Nets to battle with an improved Frontcourt

for The Brooklyn Paper
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As the Nets enter their second season in Brooklyn, they come in with a new coach, and a revamped roster that many say will make the team a contender. Of course, the Frontcourt will play the biggest roll toward determining if this season will end in disappointment or elation. Let’s take a look at who’s who and what we can expect from the most important players on the Barclays Center’s hardwood.

Brook Lopez: Coming off his first All-Star appearance and his best season as a professional, Lopez is poised for a monster season that will vault him into the NBA’s elite. As this column wrote at the beginning of last season, Lopez’s offensive game was never a concern, however, his rim defense and rebounding posed questions. Well, his rebounding remained stagnant an unimpressive for a seven-footer, as he averaged only 6.9 points per game. I’d like to see him return to the form that netted him more than 8 points-per-game he posted in his first two seasons. Lopez’s rim defense, on the other hand, improved dramatically as he averaged 2.1 blocks per game during the regular season and 3 per game in the playoffs. In the offseason, Lopez had another surgery on his right foot to repair a problem with a previously inserted screw. Though minor, it is certainly something to pay attention to as the season progresses.

Kevin Garnett: One of the key offseason acquisitions is the perfect one for these Nets. The Big Ticket may not be the same offensive threat he was in his prime- — though his midrange jumper is still as effective as anyone’s — but that doesn’t change the intensity he brings on the defensive side of the ball. As one of the best rebounders going, KG will take some pressure off Lopez to pull down boards. Additionally, with Garnett owning the high post, Lopez will draw fewer double-teams and have more room to operate in the low post — an option not available to the Nets last season. With the Nets limiting KG’s minutes thanks to a deep frontcourt bench, Garnett will be rested and ready for a long playoff run.

Andray Blatche: Blatche had a career resurgence in Brooklyn last season, earning a new, lucrative contract. He will continue to spell Lopez off the bench at the five spot. Like Lopez, Blatche doesn’t provide the stoutest defense, but his scoring off the bench will be essential for a team with title aspirations, especially as they look to often rest an aging Garnett.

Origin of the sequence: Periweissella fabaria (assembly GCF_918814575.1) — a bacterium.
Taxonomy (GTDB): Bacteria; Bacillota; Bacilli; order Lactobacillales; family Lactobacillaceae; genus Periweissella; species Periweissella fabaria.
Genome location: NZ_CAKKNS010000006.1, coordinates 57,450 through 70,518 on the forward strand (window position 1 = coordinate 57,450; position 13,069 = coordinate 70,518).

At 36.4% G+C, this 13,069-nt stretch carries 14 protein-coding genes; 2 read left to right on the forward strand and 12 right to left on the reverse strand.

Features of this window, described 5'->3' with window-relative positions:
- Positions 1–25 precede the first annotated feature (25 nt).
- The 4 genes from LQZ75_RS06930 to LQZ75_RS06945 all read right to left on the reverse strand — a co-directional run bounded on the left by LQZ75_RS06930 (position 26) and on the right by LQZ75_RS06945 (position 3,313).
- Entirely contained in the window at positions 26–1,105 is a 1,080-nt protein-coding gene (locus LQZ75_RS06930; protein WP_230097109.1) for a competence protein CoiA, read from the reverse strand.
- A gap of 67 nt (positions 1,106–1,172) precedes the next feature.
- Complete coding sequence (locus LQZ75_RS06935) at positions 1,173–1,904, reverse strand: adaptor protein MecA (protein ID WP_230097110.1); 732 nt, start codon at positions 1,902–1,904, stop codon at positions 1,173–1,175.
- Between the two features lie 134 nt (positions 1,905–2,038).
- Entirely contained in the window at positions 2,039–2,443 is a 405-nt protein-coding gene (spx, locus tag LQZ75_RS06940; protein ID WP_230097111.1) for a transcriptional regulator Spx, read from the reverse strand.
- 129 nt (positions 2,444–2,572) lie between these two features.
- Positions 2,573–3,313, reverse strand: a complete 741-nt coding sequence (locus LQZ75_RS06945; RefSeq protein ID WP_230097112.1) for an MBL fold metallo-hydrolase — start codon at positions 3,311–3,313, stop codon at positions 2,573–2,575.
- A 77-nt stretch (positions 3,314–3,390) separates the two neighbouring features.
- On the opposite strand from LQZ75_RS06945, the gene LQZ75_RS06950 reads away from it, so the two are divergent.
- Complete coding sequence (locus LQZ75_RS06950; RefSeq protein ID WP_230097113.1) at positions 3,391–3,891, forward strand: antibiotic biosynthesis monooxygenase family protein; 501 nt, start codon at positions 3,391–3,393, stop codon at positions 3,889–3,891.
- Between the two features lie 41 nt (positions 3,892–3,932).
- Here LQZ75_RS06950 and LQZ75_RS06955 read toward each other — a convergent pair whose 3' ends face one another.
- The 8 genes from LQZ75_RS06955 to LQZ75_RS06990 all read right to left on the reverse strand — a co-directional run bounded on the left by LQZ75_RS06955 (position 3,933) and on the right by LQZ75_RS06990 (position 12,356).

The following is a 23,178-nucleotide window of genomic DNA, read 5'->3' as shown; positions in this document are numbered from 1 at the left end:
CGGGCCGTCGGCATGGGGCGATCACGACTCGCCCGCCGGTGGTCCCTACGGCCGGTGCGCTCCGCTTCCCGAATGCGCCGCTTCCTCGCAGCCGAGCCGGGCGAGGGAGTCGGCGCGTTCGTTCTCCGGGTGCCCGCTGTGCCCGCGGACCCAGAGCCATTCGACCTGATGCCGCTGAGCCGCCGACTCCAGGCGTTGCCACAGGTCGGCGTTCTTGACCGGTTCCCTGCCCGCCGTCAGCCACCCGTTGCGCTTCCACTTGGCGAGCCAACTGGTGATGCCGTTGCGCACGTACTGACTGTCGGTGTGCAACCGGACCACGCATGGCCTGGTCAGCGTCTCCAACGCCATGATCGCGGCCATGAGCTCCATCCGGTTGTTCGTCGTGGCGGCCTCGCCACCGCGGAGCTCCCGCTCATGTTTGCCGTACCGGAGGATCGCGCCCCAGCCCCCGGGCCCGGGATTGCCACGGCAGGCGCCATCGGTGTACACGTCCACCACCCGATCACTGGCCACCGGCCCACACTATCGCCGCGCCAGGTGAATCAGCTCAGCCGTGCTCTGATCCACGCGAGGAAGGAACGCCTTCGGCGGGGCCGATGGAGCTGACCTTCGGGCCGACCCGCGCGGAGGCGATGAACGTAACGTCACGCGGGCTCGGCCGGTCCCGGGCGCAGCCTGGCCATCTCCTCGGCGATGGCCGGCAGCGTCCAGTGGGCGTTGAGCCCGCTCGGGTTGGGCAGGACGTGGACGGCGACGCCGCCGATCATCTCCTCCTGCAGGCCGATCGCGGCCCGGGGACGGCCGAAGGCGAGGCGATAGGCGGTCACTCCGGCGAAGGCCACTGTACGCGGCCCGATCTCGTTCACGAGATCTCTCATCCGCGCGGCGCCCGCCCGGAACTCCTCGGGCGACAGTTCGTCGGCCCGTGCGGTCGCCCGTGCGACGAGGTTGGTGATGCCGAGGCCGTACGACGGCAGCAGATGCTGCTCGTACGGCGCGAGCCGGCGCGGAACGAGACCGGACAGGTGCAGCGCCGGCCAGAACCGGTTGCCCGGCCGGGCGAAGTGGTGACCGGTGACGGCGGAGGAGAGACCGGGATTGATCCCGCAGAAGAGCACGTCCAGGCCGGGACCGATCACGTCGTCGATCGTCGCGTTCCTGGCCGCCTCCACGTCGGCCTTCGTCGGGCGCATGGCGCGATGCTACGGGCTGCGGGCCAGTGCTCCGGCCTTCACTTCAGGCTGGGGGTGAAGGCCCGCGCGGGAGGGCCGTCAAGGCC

Reggie Evans: The Pensacola kid returns to Brooklyn for a second year, and with the additions of Garnett and Andrei Kirilenko, he will be asked to take a reserve role, which is perfectly suitable for his game. He will come off the bench for 10 to 15 minutes per game and do what he does best: rebound, agitate, and wreak havoc on the opponent. I can’t wait until KG and Evans see minutes together.

Andrei Kirilenko: It has been well documented that AK47 has taken a significant pay cut to come play for fellow countryman, and Nets’ owner, Mikhail Prokhorov. Without speculating on Russian oligarchs, I’ll just say that I’m happy to have Andrei on board. He had a renaissance campaign last season in Minnesota, an he now joins a deep Nets Frontcourt on which he’ll have a crucial role to play: spell Garnett (and sometimes Pierce). Kirilenko will provide valuable minutes off the bench, keeping starters well-rested through the long season.

Mason Plumlee: The Duke product and the Nets first-round draft pick has received positive reviews throughout training camp. However, as he comes into a group of established veterans chasing a championship, he may not see the floor much. And that’s okay. The Nets are not in a position were their first-round pick needs to be an impact player right away. Plumlee comes into an ideal situation where he can learn from Lopez, Garnett, et al, so if the Nets ever do need him this season, he will be ready.

Mirza Teletovic: Teletovic got some time last season to start at the power forward position in an attempt to provide some much needed scoring from the four spot and he did very little with it. But there probably won’t be much opportunity for him to see significant minutes thanks to the addition of KG.

Tornike Shengelia: Toko is pretty much an unknown commodity at this point, having averaged only 4.9 minutes in 19 appearances last season. He hasn’t played this preseason as he rehabs offseason knee surgery. It doesn’t appear as though Toko will get much time with an already crowded, talented Frontcourt.

Tom Lafe is a 6-foot-5 sports-world insider with a middling high school basketball career who believes the Nets will be driven by the success of the team’s big men.

Updated 9:40 am, October 30, 2013
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